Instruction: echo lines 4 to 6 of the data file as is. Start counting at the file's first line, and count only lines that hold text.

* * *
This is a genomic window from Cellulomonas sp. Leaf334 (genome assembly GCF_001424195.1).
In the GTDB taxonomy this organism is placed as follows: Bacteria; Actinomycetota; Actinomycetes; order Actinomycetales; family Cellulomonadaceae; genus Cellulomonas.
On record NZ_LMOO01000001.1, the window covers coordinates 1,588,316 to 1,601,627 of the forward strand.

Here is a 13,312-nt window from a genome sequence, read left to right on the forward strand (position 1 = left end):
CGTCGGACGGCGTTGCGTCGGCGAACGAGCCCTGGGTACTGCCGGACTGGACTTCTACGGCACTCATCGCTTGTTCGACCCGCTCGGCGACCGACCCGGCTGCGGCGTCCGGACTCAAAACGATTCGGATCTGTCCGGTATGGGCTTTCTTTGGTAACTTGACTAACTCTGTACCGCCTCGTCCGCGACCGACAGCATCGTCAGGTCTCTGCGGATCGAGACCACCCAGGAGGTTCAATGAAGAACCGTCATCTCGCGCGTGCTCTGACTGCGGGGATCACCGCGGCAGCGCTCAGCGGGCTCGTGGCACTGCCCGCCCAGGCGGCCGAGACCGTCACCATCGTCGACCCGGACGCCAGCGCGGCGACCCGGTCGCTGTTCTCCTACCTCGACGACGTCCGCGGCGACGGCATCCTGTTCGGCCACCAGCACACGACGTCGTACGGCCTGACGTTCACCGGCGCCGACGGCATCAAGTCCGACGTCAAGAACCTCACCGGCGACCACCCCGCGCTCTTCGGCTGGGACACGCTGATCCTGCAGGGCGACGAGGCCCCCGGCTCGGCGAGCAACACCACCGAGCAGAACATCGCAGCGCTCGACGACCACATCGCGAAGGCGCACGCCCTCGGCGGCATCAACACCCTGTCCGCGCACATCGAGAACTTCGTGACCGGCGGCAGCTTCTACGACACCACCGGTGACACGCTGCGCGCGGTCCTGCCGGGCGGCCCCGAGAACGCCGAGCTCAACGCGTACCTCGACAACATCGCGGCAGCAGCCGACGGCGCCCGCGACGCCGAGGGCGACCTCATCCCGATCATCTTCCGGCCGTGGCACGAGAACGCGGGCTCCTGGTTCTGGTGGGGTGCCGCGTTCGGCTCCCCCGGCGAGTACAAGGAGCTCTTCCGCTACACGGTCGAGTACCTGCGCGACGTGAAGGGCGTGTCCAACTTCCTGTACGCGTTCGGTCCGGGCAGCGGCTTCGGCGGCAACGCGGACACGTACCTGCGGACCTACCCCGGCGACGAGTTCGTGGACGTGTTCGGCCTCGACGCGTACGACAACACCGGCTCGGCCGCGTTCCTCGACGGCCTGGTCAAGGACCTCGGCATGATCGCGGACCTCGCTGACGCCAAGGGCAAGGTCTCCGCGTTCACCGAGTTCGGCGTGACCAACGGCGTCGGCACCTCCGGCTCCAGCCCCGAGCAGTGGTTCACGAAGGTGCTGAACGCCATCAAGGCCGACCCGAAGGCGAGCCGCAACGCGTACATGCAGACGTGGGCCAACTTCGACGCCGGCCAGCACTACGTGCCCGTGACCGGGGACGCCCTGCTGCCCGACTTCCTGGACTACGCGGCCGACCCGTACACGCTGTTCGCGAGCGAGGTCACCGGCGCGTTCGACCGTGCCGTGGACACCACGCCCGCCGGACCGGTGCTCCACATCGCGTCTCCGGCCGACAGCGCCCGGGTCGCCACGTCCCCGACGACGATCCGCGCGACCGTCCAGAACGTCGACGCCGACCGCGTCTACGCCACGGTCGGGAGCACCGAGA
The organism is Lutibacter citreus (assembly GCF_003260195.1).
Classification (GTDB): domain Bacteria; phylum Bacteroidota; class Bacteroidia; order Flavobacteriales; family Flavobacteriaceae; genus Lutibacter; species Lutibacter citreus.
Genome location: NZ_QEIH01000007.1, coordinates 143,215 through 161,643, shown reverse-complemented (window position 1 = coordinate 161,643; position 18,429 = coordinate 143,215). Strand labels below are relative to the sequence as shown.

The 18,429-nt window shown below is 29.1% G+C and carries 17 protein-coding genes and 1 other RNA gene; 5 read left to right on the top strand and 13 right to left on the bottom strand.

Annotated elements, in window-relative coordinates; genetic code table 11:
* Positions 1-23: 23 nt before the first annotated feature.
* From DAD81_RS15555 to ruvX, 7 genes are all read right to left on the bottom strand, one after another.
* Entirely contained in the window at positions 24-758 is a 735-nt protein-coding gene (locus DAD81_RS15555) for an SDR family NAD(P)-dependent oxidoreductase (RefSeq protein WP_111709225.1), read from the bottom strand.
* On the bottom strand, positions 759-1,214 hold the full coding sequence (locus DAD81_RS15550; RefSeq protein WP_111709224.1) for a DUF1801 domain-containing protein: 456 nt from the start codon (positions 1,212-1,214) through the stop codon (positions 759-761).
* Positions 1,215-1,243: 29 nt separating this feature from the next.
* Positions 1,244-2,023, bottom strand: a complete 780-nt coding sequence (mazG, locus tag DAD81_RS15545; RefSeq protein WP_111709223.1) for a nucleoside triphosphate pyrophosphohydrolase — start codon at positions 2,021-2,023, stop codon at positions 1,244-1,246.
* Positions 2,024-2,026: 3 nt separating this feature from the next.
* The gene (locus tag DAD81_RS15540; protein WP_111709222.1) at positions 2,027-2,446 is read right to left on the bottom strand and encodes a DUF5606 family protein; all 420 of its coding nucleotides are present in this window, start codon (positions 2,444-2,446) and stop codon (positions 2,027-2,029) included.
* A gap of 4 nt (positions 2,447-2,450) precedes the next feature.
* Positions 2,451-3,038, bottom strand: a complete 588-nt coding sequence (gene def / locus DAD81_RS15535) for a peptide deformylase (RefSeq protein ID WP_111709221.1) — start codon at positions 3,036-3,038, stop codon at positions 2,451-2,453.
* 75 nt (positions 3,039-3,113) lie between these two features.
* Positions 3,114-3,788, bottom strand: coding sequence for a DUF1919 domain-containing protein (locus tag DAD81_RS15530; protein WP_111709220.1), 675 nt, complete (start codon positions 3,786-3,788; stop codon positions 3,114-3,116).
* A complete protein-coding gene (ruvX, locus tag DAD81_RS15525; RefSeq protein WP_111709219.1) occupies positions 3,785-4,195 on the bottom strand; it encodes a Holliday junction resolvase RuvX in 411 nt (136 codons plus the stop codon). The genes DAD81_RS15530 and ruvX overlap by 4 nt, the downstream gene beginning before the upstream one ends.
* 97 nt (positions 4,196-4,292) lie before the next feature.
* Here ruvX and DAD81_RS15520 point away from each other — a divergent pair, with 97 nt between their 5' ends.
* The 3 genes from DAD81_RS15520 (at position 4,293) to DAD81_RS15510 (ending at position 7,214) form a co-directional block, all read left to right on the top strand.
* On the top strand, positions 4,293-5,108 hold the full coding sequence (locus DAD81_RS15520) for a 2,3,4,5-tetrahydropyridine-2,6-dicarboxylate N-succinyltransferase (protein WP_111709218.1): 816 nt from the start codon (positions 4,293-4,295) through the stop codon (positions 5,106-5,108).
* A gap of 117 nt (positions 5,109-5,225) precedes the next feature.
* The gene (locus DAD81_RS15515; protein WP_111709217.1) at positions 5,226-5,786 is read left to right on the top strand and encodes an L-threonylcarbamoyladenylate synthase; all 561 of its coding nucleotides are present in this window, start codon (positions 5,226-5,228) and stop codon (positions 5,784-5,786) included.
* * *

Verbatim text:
Here is a 13,312-nt window from a genome sequence, read left to right on the forward strand (position 1 = left end):
CGTCGGACGGCGTTGCGTCGGCGAACGAGCCCTGGGTACTGCCGGACTGGACTTCTACGGCACTCATCGCTTGTTCGACCCGCTCGGCGACCGACCCGGCTGCGGCGTCCGGACTCAAAACGATTCGGATCTGTCCGGTATGGGCTTTCTTTGGTAACTTGACTAACTCTGTACCGCCTCGTCCGCGACCGACAGCATCGTCAGGTCTCTGCGGATCGAGACCACCCAGGAGGTTCAATGAAGAACCGTCATCTCGCGCGTGCTCTGACTGCGGGGATCACCGCGGCAGCGCTCAGCGGGCTCGTGGCACTGCCCGCCCAGGCGGCCGAGACCGTCACCATCGTCGACCCGGACGCCAGCGCGGCGACCCGGTCGCTGTTCTCCTACCTCGACGACGTCCGCGGCGACGGCATCCTGTTCGGCCACCAGCACACGACGTCGTACGGCCTGACGTTCACCGGCGCCGACGGCATCAAGTCCGACGTCAAGAACCTCACCGGCGACCACCCCGCGCTCTTCGGCTGGGACACGCTGATCCTGCAGGGCGACGAGGCCCCCGGCTCGGCGAGCAACACCACCGAGCAGAACATCGCAGCGCTCGACGACCACATCGCGAAGGCGCACGCCCTCGGCGGCATCAACACCCTGTCCGCGCACATCGAGAACTTCGTGACCGGCGGCAGCTTCTACGACACCACCGGTGACACGCTGCGCGCGGTCCTGCCGGGCGGCCCCGAGAACGCCGAGCTCAACGCGTACCTCGACAACATCGCGGCAGCAGCCGACGGCGCCCGCGACGCCGAGGGCGACCTCATCCCGATCATCTTCCGGCCGTGGCACGAGAACGCGGGCTCCTGGTTCTGGTGGGGTGCCGCGTTCGGCTCCCCCGGCGAGTACAAGGAGCTCTTCCGCTACACGGTCGAGTACCTGCGCGACGTGAAGGGCGTGTCCAACTTCCTGTACGCGTTCGGTCCGGGCAGCGGCTTCGGCGGCAACGCGGACACGTACCTGCGGACCTACCCCGGCGACGAGTTCGTGGACGTGTTCGGCCTCGACGCGTACGACAACACCGGCTCGGCCGCGTTCCTCGACGGCCTGGTCAAGGACCTCGGCATGATCGCGGACCTCGCTGACGCCAAGGGCAAGGTCTCCGCGTTCACCGAGTTCGGCGTGACCAACGGCGTCGGCACCTCCGGCTCCAGCCCCGAGCAGTGGTTCACGAAGGTGCTGAACGCCATCAAGGCCGACCCGAAGGCGAGCCGCAACGCGTACATGCAGACGTGGGCCAACTTCGACGCCGGCCAGCACTACGTGCCCGTGACCGGGGACGCCCTGCTGCCCGACTTCCTGGACTACGCGGCCGACCCGTACACGCTGTTCGCGAGCGAGGTCACCGGCGCGTTCGACCGTGCCGTGGACACCACGCCCGCCGGACCGGTGCTCCACATCGCGTCTCCGGCCGACAGCGCCCGGGTCGCCACGTCCCCGACGACGATCCGCGCGACCGTCCAGAACGTCGACGCCGACCGCGTCTACGCCACGGTCGGGAGCACCGAGA
The organism is Lutibacter citreus (assembly GCF_003260195.1).